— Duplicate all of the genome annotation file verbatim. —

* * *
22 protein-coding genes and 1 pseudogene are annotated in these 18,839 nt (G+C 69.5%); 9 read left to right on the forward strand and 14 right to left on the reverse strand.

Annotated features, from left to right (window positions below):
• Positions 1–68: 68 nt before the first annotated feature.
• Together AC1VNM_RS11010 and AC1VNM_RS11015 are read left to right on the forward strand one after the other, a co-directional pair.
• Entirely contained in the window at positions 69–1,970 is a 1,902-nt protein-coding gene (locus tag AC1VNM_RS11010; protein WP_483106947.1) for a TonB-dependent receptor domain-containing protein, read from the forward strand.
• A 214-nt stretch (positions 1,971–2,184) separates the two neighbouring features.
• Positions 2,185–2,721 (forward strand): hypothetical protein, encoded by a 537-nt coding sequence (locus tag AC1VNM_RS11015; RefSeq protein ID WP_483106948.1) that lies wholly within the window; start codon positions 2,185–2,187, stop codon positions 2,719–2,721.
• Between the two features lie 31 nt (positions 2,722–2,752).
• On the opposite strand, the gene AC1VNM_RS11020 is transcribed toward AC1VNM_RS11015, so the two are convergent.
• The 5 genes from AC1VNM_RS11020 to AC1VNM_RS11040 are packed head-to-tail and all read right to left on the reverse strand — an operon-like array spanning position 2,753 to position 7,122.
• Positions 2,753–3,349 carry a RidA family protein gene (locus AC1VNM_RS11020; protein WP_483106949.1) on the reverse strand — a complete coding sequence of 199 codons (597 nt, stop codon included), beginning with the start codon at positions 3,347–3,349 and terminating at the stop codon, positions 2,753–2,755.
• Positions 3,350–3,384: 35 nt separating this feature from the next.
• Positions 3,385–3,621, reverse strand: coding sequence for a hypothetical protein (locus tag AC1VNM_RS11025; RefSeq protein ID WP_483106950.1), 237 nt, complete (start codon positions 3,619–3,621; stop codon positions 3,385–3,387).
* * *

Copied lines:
22 protein-coding genes and 1 pseudogene are annotated in these 18,839 nt (G+C 69.5%); 9 read left to right on the forward strand and 14 right to left on the reverse strand.

Annotated features, from left to right (window positions below):
• Positions 1–68: 68 nt before the first annotated feature.
• Together AC1VNM_RS11010 and AC1VNM_RS11015 are read left to right on the forward strand one after the other, a co-directional pair.
• Entirely contained in the window at positions 69–1,970 is a 1,902-nt protein-coding gene (locus tag AC1VNM_RS11010; protein WP_483106947.1) for a TonB-dependent receptor domain-containing protein, read from the forward strand.
• A 214-nt stretch (positions 1,971–2,184) separates the two neighbouring features.
• Positions 2,185–2,721 (forward strand): hypothetical protein, encoded by a 537-nt coding sequence (locus tag AC1VNM_RS11015; RefSeq protein ID WP_483106948.1) that lies wholly within the window; start codon positions 2,185–2,187, stop codon positions 2,719–2,721.
• Between the two features lie 31 nt (positions 2,722–2,752).
• On the opposite strand, the gene AC1VNM_RS11020 is transcribed toward AC1VNM_RS11015, so the two are convergent.
• The 5 genes from AC1VNM_RS11020 to AC1VNM_RS11040 are packed head-to-tail and all read right to left on the reverse strand — an operon-like array spanning position 2,753 to position 7,122.
• Positions 2,753–3,349 carry a RidA family protein gene (locus AC1VNM_RS11020; protein WP_483106949.1) on the reverse strand — a complete coding sequence of 199 codons (597 nt, stop codon included), beginning with the start codon at positions 3,347–3,349 and terminating at the stop codon, positions 2,753–2,755.
• Positions 3,350–3,384: 35 nt separating this feature from the next.
• Positions 3,385–3,621, reverse strand: coding sequence for a hypothetical protein (locus tag AC1VNM_RS11025; RefSeq protein ID WP_483106950.1), 237 nt, complete (start codon positions 3,619–3,621; stop codon positions 3,385–3,387).